Sunday, April 28, 2013
Game Review - Giana Sisters: Twisted Dreams (XBLA, 2013)
Many of the most iconic classics of gaming are platformers (Mario, Sonic, Donkey Kong, and Mega Man, for example), so it’s not surprising that you’ll still find a great platformer on occasion, even in today’s market of deep role-playing games and competitive first-person shooters.
Giana Sisters: Twisted Dreams is definitely one of those shining gems in the modern gaming landscape.
Twisted Dreams begins rather simply: two sisters a playing with a crystal on a bed (?) when one gets dragged through some magical portal and the other follows in an attempt to save her sibling. You control Giana, the second of the sisters, as she explores a fantastic dream world in search of her sister.
And that’s it for the story. But, then again, platformers have never been known for immersive stories.
The brilliance of Twisted Dreams lies in the simplicity of its gameplay and its overall presentation. On the most basic level, the gameplay is exactly what you’d expect from a platformer: you progress through a series of stages, hopping from platform to platform, and occasionally bouncing off enemies’ heads. Shortly into the game, however, you learn of a major deviation from this simple formula. Giana can twirl, which allows her to glide for slower falls, and she can dash, giving her a chance to reach ledges she wouldn’t be able to catch using jumps alone.
Special abilities like those aren’t exactly exciting, as nearly all games these days have some sort of similar gimmick. The beauty lies in the fact that these abilities are distributed between the two halves of Giana’s personality – “cute” Giana is able to twirl, while “punk” Giana gets to dash. When executing one of these abilities, Giana’s appearance will change to be in line with the dominant part of her personality.
But the entire world changes with Giana’s personality, too. Cute Giana lives in a nightmarish world with creepy tendrils, dead trees, demonic enemies, and a generally darker color palette; punk Giana brings a much happier world with all the whimsical setpieces you’d expect from a fantasy story.
Switching between the two personalities causes a transition in the environment, not a sudden change – trees slump over as they die, wells collapse, benches fold down into coffins, and owl enemies become demons. These animations, combined with the already gorgeous visuals, make Twisted Dreams a real graphical treat, as it’s just cool to watch the complex landscape evolve time and time again. To take it even further, the music changes too, going from a more classical interpretation of the themes in cute Giana’s world to guitar-laden rock styles on the punk side. The audiovisual transitions are incredibly smooth, and my only complaint is that there aren’t more melodies and environments to experience.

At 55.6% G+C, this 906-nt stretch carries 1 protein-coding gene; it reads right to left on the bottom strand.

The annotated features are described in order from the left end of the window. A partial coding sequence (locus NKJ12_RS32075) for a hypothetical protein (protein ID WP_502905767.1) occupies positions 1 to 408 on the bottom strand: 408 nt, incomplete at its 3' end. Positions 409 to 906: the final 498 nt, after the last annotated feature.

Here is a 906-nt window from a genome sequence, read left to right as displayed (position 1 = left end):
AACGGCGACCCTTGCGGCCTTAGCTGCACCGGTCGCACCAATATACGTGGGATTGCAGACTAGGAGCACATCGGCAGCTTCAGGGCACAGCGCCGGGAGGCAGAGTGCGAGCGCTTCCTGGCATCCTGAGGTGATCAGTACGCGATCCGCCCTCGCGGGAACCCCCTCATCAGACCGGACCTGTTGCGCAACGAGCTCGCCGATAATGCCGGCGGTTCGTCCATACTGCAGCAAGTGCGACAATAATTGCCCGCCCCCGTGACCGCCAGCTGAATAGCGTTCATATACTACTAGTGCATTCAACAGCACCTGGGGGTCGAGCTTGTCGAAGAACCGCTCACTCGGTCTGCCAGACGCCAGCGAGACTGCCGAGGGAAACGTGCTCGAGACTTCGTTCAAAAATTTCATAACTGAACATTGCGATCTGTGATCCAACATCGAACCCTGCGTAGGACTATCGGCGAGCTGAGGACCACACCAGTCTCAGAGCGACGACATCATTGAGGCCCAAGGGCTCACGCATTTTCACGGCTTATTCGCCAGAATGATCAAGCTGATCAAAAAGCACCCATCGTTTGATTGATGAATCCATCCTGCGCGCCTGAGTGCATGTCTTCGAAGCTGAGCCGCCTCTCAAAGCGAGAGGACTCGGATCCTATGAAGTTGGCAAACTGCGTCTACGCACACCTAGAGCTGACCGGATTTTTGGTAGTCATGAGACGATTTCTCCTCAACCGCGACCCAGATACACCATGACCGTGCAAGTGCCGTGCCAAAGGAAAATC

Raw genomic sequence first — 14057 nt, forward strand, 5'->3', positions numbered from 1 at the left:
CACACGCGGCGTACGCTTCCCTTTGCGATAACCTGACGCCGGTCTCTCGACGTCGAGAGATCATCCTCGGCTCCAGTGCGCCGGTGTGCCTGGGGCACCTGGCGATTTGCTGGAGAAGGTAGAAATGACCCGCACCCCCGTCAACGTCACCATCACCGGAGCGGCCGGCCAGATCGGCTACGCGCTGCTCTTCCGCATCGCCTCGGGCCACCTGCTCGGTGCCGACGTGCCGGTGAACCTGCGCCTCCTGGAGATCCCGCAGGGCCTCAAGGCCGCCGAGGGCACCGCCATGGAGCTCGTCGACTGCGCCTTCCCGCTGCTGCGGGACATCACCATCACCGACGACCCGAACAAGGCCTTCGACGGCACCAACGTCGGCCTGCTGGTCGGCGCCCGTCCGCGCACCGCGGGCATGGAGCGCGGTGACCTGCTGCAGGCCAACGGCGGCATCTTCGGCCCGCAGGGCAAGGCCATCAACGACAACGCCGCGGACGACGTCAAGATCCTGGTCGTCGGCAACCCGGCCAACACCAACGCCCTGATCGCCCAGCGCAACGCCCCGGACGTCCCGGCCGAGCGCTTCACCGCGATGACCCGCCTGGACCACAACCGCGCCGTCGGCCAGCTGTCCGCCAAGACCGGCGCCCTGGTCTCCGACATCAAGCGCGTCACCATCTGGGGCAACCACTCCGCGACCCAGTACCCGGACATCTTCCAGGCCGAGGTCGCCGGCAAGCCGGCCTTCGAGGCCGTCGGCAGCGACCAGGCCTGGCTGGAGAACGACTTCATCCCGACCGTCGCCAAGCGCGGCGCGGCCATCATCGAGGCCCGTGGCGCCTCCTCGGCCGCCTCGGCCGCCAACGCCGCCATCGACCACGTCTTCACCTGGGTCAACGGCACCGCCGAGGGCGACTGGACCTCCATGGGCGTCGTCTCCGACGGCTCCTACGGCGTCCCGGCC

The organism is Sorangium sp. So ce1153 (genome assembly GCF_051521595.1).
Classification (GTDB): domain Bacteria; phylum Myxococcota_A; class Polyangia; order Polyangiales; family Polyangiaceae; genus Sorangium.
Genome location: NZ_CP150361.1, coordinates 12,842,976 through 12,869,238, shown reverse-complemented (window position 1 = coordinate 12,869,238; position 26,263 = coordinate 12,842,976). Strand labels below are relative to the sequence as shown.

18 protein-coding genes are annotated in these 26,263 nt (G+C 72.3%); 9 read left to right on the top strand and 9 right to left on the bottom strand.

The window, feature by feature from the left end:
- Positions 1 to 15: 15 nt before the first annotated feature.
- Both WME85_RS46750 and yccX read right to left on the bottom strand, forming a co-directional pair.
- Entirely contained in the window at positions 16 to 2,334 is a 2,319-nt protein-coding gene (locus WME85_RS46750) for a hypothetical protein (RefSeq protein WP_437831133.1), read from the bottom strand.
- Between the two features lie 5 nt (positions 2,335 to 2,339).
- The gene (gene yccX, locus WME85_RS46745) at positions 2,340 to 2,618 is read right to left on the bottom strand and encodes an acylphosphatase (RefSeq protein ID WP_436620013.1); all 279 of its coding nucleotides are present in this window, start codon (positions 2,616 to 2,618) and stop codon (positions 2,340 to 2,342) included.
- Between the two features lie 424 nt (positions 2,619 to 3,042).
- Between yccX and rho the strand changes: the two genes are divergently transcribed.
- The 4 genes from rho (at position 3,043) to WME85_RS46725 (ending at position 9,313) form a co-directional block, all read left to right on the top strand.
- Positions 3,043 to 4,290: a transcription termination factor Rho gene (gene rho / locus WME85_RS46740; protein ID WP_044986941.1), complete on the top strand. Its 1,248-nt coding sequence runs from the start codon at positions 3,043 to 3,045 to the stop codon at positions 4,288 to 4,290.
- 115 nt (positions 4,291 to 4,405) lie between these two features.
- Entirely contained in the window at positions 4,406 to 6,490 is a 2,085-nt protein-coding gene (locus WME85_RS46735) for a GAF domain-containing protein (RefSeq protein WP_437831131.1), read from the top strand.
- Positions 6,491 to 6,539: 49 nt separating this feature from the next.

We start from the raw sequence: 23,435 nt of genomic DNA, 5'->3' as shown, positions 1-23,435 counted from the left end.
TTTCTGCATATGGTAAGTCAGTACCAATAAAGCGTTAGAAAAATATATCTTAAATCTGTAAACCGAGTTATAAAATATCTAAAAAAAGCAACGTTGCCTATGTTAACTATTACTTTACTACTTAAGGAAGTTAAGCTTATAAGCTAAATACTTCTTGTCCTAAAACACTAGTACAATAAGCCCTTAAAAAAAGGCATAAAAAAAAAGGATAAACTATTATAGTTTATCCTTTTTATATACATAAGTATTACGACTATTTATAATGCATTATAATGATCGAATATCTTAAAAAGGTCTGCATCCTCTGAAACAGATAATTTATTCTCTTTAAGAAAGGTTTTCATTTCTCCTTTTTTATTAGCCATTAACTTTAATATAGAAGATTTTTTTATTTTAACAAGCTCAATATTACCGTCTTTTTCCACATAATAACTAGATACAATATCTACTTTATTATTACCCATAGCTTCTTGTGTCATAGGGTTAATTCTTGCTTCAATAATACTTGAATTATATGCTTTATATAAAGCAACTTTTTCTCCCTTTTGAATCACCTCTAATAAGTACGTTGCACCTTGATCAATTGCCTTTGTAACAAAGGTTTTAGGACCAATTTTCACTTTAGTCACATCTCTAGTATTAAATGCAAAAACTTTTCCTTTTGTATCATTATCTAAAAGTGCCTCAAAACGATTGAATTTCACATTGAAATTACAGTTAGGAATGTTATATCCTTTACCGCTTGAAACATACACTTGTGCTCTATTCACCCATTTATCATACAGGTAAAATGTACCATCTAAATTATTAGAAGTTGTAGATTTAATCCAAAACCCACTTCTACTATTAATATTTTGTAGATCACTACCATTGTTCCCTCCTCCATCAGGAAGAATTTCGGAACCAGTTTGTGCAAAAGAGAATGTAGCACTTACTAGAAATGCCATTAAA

Twisted Dreams doesn’t stop there. It integrates the different worlds into the gameplay by opening or closing paths or changing the type of enemies you’ll encounter as you switch from one personality to the other. It’s a really cool application of a simple gameplay mechanic, and it absolutely hits its mark.
On top of everything else, the platforming is just fun. There’s a good balance of challenge (because many of the stunts throughout the game require precision) and exploration and discovery (there are hidden pathways and optional rooms for you to investigate to unlock bonus materials and get better ratings), but it also allows you to choose how much of a challenge you want.
“Adventure Mode,” while not easy, is pretty forgiving because there are checkpoints all over the place. Completing stages in Adventure Mode unlocks score and time attack modes where you can compete for leaderboard glory. If you get a good enough rating on boss stages, you’ll unlock levels for the “Hardcore” mode, which completely eliminates checkpoints, requiring you to start a stage from the beginning if you die. Finally, completing every stage on Hardcore makes the “Über Hardcore” mode available – if you die in Über Hardcore, you’ll be sent back to the beginning of the first stage, giving by far the greatest challenge of them all.
Combined with the fun underlying gameplay, these additional modes are quite enticing. These advanced challenges for dedicated gamers dramatically inflate the game’s replay value.
What we end up with is a stunning game with solid gameplay. The way the graphics and sounds change in response to your actions gives Twisted Dreams a unique atmosphere, and the game’s world is a lot of fun to explore. It’s a wonderfully challenging game, but it consistently feels like your failures are due to your mistakes, not poor design. It would’ve been nice to have more diverse settings for the stages (or just more stages in general), but as it stands, Twisted Dreams is an all-around fantastic game.
My Rating: 9/10 – awesome.